A footpath for care-free walking, shopping

A team of IISc has designed guidelines to improve footpaths that aim to meet the demands of hawkers and pedestrians.

Published: 22nd April 2012 03:22 AM  |   Last Updated: 16th May 2012 10:29 PM   |  A+A-


File photo of the recently razed Gandhi Bazaar market | Nagaraja Gadekal

BANGALORE: Walking down a congested, busy footpath and battling with street hawkers to make way, may soon become a thing of the past. The Centre for infrastructure, Sustainable Transportation and Urban Planning (CiSTUP) of Indian Institute of Science (IISc) has designed guidelines that aim to meet the demands of hawkers and pedestrians.

Ashish Verma, assistant professor, Department of Civil Engineering, said they have designed guidelines for footpaths, which would integrate street vendors and hawkers.

He said hawkers were considered to be nuisance, and though they are evicted, they go back to the same places.

Also, so far no attempt has been made to include them in policies. Even the Indian Road Congress (IRC) guidelines on footpath does not mention anything about street vendors, Ashish said.

The two-member team explored pedestrian and facility policy guidelines that integrate provisions for hawkers and street vendors.  As many as 550 hawkers/vendors and 610 pedestrians/customers were involved in the survey which was conducted at Gandhinagar, Commercial Street, Gandhi Bazaar, Madiwala, Malleswaram, Peenya II Stage and Kormangala.

He said the study was conducted on pedestrians including the speed, density and flow rate of the pedestrians, using video graphs. Also, a footpath inventory survey comprising geometric details was held.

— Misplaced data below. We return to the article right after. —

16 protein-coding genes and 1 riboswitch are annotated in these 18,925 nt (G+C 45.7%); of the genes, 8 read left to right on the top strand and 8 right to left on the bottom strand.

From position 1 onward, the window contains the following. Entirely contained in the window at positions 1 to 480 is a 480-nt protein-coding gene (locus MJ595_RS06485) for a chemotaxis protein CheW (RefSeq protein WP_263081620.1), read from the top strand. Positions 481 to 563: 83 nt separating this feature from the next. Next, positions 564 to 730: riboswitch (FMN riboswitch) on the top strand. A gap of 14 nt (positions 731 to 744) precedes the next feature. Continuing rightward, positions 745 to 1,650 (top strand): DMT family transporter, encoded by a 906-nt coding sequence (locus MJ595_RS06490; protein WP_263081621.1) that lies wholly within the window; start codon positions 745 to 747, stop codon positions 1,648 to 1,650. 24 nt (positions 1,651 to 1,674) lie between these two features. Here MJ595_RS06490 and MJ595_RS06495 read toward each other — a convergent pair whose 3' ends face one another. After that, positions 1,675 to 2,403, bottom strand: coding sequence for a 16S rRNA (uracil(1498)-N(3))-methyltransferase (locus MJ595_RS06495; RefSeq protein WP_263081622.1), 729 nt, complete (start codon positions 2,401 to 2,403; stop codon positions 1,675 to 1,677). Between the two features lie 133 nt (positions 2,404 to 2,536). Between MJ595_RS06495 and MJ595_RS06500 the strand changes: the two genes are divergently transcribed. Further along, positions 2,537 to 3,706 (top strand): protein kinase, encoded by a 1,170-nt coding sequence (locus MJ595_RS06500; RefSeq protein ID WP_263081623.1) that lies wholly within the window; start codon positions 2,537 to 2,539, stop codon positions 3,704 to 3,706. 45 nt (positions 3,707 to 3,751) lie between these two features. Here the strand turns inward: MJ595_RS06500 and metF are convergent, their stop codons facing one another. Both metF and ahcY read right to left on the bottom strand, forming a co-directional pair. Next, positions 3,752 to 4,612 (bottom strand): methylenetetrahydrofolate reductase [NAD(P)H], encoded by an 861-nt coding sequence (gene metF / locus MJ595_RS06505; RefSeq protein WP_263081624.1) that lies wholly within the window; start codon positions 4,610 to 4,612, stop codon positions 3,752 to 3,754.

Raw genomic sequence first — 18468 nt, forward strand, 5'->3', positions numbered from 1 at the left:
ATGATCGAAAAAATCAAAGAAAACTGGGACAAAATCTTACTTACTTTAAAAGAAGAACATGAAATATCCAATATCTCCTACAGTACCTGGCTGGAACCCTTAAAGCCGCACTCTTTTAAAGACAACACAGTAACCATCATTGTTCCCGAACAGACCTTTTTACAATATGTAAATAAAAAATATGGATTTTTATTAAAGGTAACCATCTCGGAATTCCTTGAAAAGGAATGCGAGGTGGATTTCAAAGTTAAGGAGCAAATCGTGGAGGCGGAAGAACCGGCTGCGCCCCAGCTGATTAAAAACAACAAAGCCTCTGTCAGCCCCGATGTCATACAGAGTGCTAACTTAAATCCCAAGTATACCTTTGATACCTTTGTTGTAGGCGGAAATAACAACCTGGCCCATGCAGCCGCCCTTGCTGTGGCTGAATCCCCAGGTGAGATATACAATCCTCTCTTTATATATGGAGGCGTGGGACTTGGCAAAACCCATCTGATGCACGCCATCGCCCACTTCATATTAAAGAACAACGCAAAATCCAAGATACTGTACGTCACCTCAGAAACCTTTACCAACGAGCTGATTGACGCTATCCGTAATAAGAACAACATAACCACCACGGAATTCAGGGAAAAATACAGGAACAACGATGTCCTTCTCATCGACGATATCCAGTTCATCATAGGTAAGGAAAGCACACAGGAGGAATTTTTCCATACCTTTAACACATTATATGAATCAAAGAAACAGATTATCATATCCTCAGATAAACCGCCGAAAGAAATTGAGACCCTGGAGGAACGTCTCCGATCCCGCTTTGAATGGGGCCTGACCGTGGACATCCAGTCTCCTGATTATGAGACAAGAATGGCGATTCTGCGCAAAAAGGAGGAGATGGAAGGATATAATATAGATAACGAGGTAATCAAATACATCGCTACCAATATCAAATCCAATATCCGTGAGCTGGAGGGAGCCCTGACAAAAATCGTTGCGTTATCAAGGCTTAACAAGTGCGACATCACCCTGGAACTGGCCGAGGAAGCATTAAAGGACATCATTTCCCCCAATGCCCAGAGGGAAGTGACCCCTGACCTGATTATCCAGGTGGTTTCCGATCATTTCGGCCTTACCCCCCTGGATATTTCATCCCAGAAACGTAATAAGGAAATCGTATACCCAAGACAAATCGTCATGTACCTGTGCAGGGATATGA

Based on the results of the survey, the guidelines were designed.

“According to the design, there will be space for hawkers on footpath, without disturbance to pedestrian movement. If footpath is wide, there will be space for  more hawkers to put stalls on the edge and vice versa,” he said.

Footpaths were categorised into six levels, based on the space availability and pedestrian flow.

If there was more space, less or no hawkers and less pedestrians, it was categorised as  ‘A’ grade and if there was less space, more hawkers and more pedestrians, it was categorised as ‘E’ grade.

“The design aims to improve the conditions of the footpaths and upgrade them to the next version. For instance, if the footpath comes under D grade, with the design we have framed, it can be improved to C or B grade,” he added. The report has now been sent to BBMP and Department of urban land transport (DULT).

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